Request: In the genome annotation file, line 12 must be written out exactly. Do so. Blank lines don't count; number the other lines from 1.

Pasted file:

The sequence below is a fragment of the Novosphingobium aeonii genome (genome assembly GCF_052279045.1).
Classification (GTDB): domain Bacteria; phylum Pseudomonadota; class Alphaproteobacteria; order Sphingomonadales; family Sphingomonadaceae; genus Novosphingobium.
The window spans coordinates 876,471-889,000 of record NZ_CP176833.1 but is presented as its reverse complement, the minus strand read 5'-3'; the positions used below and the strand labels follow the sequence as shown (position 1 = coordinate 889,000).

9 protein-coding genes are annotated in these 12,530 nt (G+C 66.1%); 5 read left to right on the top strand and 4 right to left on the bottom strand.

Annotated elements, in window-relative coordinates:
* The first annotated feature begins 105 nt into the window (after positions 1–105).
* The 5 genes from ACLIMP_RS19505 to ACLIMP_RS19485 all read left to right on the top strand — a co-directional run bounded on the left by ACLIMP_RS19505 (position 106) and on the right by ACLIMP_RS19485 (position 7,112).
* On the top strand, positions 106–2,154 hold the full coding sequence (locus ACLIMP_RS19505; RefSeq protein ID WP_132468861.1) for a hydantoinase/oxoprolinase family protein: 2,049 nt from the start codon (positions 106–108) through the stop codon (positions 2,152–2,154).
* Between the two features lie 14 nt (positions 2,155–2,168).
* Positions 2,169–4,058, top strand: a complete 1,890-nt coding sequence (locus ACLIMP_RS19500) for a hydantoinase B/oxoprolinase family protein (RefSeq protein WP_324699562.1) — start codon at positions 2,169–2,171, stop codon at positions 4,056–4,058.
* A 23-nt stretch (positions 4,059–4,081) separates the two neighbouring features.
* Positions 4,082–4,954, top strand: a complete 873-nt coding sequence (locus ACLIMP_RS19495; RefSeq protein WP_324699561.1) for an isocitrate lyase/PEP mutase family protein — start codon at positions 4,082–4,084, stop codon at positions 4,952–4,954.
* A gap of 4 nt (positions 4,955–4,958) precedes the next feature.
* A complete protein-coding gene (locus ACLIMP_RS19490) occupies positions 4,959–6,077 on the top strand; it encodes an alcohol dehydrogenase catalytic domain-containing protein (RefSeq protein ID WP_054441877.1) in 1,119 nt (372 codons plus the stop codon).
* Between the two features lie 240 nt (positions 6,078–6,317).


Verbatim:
* Positions 4,082–4,954, top strand: a complete 873-nt coding sequence (locus ACLIMP_RS19495; RefSeq protein WP_324699561.1) for an isocitrate lyase/PEP mutase family protein — start codon at positions 4,082–4,084, stop codon at positions 4,952–4,954.